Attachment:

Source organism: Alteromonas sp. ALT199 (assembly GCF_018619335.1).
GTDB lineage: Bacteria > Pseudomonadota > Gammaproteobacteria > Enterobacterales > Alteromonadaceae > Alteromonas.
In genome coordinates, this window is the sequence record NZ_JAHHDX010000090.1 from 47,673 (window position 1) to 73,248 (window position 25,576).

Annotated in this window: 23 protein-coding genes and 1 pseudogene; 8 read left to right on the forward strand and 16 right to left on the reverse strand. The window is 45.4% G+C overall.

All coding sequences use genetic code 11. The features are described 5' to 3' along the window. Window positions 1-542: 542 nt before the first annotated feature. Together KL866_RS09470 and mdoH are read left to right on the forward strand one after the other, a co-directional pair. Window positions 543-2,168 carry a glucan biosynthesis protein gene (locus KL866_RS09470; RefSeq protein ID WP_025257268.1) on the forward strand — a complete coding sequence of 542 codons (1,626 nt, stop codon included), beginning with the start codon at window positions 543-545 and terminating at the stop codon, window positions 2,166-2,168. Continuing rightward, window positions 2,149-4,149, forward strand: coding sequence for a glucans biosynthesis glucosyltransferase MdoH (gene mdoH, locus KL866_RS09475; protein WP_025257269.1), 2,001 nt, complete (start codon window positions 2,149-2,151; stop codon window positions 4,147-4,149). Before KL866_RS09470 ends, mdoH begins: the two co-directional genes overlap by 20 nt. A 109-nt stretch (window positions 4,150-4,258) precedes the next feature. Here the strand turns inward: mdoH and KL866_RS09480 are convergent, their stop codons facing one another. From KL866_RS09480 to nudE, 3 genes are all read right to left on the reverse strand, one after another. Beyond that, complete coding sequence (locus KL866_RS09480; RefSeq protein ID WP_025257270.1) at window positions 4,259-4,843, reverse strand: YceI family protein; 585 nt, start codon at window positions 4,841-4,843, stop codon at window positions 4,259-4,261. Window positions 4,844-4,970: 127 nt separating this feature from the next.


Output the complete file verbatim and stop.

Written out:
Source organism: Alteromonas sp. ALT199 (assembly GCF_018619335.1).
GTDB lineage: Bacteria > Pseudomonadota > Gammaproteobacteria > Enterobacterales > Alteromonadaceae > Alteromonas.
In genome coordinates, this window is the sequence record NZ_JAHHDX010000090.1 from 47,673 (window position 1) to 73,248 (window position 25,576).

Annotated in this window: 23 protein-coding genes and 1 pseudogene; 8 read left to right on the forward strand and 16 right to left on the reverse strand. The window is 45.4% G+C overall.

All coding sequences use genetic code 11. The features are described 5' to 3' along the window. Window positions 1-542: 542 nt before the first annotated feature. Together KL866_RS09470 and mdoH are read left to right on the forward strand one after the other, a co-directional pair. Window positions 543-2,168 carry a glucan biosynthesis protein gene (locus KL866_RS09470; RefSeq protein ID WP_025257268.1) on the forward strand — a complete coding sequence of 542 codons (1,626 nt, stop codon included), beginning with the start codon at window positions 543-545 and terminating at the stop codon, window positions 2,166-2,168. Continuing rightward, window positions 2,149-4,149, forward strand: coding sequence for a glucans biosynthesis glucosyltransferase MdoH (gene mdoH, locus KL866_RS09475; protein WP_025257269.1), 2,001 nt, complete (start codon window positions 2,149-2,151; stop codon window positions 4,147-4,149). Before KL866_RS09470 ends, mdoH begins: the two co-directional genes overlap by 20 nt. A 109-nt stretch (window positions 4,150-4,258) precedes the next feature. Here the strand turns inward: mdoH and KL866_RS09480 are convergent, their stop codons facing one another. From KL866_RS09480 to nudE, 3 genes are all read right to left on the reverse strand, one after another. Beyond that, complete coding sequence (locus KL866_RS09480; RefSeq protein ID WP_025257270.1) at window positions 4,259-4,843, reverse strand: YceI family protein; 585 nt, start codon at window positions 4,841-4,843, stop codon at window positions 4,259-4,261. Window positions 4,844-4,970: 127 nt separating this feature from the next.